Luxury items are expensive. That is neither a new nor revolutionary thought. But whereas purchasing a Ferrari or an Andy Warhol painting begets a price tag that most people are happy to justify — seller, buyer, and overall marketplace — equivalent items from the world of timepieces are often held up as “too expensive.” That isn’t to say it makes sense to purchase a watch that costs the same as a sports car. However, people need to better understand that the man-hours, research and development, and tactile additions that go into manufacturing a luxury vehicle also apply to something small and wearable like a luxury watch.
Suppose the average person wanted to spend $3,000 and earned a salary in line with the U.S. national average of $44,564 per year, based on a traditional 40-hour work week. That purchase would be 6.7 percent of their annual income before taxes.
So what exactly makes a wristwatch cost — and actually worth — nearly seven percent of the average Joe’s yearly cash intake?
And when people ask, “Why are watches so expensive?” are they really asking, “Are watches overpriced?”
You’re really buying R&D
The extreme attention to detail paid to every facet of production is often what defines a luxury item. Whereas these days we’ve placed more emphasis on speed and efficiency in many things — driven by automation — prestige watch companies continue to rely on the steady hands of artisans who have had to train for almost a decade before they can start producing items.
Consider the Blancpain 1735 Grande Complication, which boasts 740 handmade parts. Then consider that Germany’s A. Lange & Söhne has 70 employees in its finish department alone, where they handle more rudimentary aspects such as chamfering, graining, and polishing. And finally, consider the years of research and development that has gone into refining each step of the watchmaking process, such as creating in-house movements, specialized dial mounting, long power reserves, and finishing techniques that ensure a watch remains elegant for years.
When you make your first big watch purchase, understand that you’re not only buying brand prestige, but also the millions of hours of work that go into crafting a range of items — some of which may never hit the marketplace.
Although a heritage watch brand might not get to spend $16.1 billion on R&D, as Amazon did in 2017, it’s wise to remember that a watch that costs thousands is built on the back of much larger R&D costs. So how do heritage brands make a profit?
Markup makes a difference
When Apple announced its Apple Watch in 2015, it was revealed that the cost to manufacture the product was $81.20, making it the least expensive Apple product when compared with retail price ($349). In other words, it had the highest markup of any Apple product to date.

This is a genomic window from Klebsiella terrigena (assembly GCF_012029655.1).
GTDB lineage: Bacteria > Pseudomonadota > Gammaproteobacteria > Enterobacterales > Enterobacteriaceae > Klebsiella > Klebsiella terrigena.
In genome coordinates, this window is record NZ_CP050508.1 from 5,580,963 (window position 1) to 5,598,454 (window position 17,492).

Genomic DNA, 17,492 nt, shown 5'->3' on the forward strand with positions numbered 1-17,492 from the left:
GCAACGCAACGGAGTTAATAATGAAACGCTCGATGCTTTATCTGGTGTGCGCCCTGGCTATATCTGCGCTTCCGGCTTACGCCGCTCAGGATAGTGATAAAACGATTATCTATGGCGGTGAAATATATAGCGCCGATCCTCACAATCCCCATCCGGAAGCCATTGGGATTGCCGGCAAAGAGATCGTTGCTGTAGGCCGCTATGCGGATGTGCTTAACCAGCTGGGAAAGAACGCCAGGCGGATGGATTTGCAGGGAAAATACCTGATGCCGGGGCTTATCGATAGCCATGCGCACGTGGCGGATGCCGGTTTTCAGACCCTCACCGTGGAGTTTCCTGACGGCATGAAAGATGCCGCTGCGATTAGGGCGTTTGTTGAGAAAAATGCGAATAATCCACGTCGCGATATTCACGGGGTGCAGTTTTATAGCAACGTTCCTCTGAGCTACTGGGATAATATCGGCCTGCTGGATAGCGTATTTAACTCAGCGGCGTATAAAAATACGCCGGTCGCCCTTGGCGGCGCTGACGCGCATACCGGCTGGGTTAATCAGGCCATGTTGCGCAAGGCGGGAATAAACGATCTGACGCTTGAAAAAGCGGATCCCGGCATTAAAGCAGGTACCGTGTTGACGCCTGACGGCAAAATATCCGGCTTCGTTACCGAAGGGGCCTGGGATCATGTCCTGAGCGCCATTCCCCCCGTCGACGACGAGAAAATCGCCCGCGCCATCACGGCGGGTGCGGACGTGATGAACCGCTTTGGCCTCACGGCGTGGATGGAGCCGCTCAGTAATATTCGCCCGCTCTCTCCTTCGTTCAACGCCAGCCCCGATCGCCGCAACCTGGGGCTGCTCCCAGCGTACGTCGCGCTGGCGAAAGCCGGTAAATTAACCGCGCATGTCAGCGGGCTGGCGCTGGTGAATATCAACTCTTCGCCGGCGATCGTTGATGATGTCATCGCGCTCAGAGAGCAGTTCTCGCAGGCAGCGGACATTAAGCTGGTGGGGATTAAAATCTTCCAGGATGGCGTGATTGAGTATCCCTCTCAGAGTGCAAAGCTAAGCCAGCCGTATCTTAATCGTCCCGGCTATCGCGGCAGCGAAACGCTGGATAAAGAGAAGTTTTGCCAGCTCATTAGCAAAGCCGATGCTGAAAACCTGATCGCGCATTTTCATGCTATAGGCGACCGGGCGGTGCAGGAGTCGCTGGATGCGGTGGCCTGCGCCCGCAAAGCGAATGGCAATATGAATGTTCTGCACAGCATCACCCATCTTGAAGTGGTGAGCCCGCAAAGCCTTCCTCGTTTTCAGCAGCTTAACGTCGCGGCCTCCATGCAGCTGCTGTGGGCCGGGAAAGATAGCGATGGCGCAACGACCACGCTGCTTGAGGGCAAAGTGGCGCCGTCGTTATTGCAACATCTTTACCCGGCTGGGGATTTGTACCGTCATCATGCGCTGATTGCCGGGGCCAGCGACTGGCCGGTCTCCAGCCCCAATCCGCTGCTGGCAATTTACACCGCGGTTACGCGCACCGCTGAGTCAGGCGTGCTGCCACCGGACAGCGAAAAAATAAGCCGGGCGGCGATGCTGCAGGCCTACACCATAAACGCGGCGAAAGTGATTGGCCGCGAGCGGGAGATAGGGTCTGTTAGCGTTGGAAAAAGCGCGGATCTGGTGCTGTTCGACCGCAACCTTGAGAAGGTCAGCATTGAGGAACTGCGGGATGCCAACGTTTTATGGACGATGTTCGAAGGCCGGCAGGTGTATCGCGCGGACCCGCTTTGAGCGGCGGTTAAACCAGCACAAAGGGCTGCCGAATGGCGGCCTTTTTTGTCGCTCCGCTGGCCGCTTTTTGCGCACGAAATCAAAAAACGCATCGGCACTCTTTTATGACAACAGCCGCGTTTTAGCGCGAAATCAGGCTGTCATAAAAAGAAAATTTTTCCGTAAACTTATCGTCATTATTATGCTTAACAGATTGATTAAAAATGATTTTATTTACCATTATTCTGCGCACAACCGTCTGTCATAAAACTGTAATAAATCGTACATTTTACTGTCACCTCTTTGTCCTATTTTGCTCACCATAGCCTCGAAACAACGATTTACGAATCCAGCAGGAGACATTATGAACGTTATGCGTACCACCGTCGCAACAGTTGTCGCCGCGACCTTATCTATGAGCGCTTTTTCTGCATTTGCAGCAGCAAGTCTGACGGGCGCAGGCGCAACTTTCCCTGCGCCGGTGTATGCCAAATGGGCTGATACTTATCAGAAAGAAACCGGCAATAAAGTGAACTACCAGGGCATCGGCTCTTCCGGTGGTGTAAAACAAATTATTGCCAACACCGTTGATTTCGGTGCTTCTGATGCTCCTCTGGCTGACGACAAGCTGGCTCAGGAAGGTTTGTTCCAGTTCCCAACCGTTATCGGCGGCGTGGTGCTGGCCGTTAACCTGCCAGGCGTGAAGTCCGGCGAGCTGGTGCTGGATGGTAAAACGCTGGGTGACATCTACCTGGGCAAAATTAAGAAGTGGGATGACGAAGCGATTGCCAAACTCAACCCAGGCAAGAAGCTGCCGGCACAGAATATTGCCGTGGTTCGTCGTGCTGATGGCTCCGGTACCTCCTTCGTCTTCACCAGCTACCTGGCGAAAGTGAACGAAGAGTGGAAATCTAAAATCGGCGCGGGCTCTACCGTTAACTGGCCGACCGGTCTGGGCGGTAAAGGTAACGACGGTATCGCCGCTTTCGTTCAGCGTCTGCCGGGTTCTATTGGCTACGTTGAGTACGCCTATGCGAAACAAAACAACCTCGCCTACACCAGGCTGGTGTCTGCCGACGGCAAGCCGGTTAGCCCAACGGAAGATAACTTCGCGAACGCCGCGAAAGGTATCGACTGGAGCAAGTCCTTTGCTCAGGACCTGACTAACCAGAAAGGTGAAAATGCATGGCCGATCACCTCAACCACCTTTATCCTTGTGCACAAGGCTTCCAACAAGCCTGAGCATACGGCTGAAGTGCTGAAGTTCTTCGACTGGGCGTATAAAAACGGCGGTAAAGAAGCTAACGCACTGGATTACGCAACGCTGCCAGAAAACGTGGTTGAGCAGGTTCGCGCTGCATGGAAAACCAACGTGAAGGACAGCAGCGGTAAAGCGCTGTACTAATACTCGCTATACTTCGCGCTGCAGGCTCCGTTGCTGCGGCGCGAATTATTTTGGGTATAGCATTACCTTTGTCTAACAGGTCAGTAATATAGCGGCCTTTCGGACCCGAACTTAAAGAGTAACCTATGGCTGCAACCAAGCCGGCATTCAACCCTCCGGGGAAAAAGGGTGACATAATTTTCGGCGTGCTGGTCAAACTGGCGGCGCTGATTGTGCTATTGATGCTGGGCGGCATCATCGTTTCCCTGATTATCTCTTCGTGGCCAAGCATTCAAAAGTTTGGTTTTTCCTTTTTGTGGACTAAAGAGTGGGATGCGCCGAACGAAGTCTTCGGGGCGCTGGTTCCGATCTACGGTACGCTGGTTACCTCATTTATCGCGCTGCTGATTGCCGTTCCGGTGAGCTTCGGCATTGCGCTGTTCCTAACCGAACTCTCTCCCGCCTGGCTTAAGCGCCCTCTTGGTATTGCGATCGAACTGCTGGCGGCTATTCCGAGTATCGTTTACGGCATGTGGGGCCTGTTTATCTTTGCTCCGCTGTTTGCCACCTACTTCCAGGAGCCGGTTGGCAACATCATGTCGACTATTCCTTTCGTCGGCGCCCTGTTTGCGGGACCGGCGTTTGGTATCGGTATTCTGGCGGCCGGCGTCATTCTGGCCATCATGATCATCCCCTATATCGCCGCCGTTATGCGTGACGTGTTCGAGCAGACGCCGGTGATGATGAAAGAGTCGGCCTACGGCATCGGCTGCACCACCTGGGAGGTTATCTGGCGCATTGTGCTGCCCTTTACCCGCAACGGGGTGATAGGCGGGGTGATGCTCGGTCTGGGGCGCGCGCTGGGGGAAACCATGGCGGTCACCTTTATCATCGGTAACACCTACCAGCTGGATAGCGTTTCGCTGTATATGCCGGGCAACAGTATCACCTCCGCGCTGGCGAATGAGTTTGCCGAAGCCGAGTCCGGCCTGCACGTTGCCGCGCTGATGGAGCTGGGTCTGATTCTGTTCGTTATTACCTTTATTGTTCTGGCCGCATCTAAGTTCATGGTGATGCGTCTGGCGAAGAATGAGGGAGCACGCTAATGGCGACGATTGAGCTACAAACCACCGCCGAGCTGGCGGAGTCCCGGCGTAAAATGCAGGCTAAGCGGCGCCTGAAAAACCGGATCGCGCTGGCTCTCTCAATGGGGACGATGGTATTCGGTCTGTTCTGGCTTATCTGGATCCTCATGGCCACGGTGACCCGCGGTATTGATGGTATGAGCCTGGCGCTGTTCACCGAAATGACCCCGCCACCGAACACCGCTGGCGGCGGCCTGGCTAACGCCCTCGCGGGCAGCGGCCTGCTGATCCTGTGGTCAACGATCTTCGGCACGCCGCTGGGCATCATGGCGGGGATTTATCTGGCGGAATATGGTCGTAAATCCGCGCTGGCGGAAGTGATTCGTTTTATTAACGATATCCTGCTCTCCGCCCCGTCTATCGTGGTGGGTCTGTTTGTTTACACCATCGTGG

The company certainly isn’t alone in finding that watches — like nearly all consumer goods — can be marked up tremendously.
According to Forbes, “The manufacturer may double its manufacturing cost in arriving at a wholesale price to the distributor. The distributor in turn doubles its price in selling to the retailer, who doubles the price once again to the consumer. Before you know it, a watch that cost $500 to manufacture ends up with a price tag between $4,000 and $5,000.”
The success of many direct-to-consumer watch brands stems from their affordable price points, which are a byproduct of cutting out middlemen who tend to include mark-ups as they see fit. For those looking for “affordable” watches, it would be wise to explore luxury brands that sell directly to consumers on certain pieces, such as Omega, IWC, Chopard, Panerai, and Longines.
Limited quantities make for high costs
When Rolex put its Daytona back on the market in 1991, after three years of having none for sale, the waiting list grew to six years for those seeking to add one to their collection.
Needless to say, premium watch brands rely on ensuring supply never meets demand. This isn’t only because the more intricate the item, the longer it takes to make, but also because it adds to the idea that a person is making a luxury purchase.
Consider for a moment that Richemont, which owns brands such as Cartier, IWC Schaffhausen, Jaeger-LeCoultre, Officine Panerai, and Piaget, spent nearly $300 million to buy back excess watches after its companies failed to underproduce their goods. Richemont’s decision led to a double-digit increase in Cartier sales over a six-month period, proving in this case that less often means more — especially when it relates to what the consumer ends up paying.
This phenomenon is not limited to watches. While discussing Supreme’s success, founder James Jebbia stated, “The main reason behind the short [production] runs is that we don’t want to get stuck with stuff that nobody wants.”
Luxury = expensive
Watches used to be a utilitarian tool. But over time, the advent and mass adoption of the cell phone has caused a shift in perception. Today they’re seen every bit as much an amenity as a diamond ring. Rather than have their products remain a tool for the masses, many brands have embraced the notion that a watch is a gift you buy for yourself.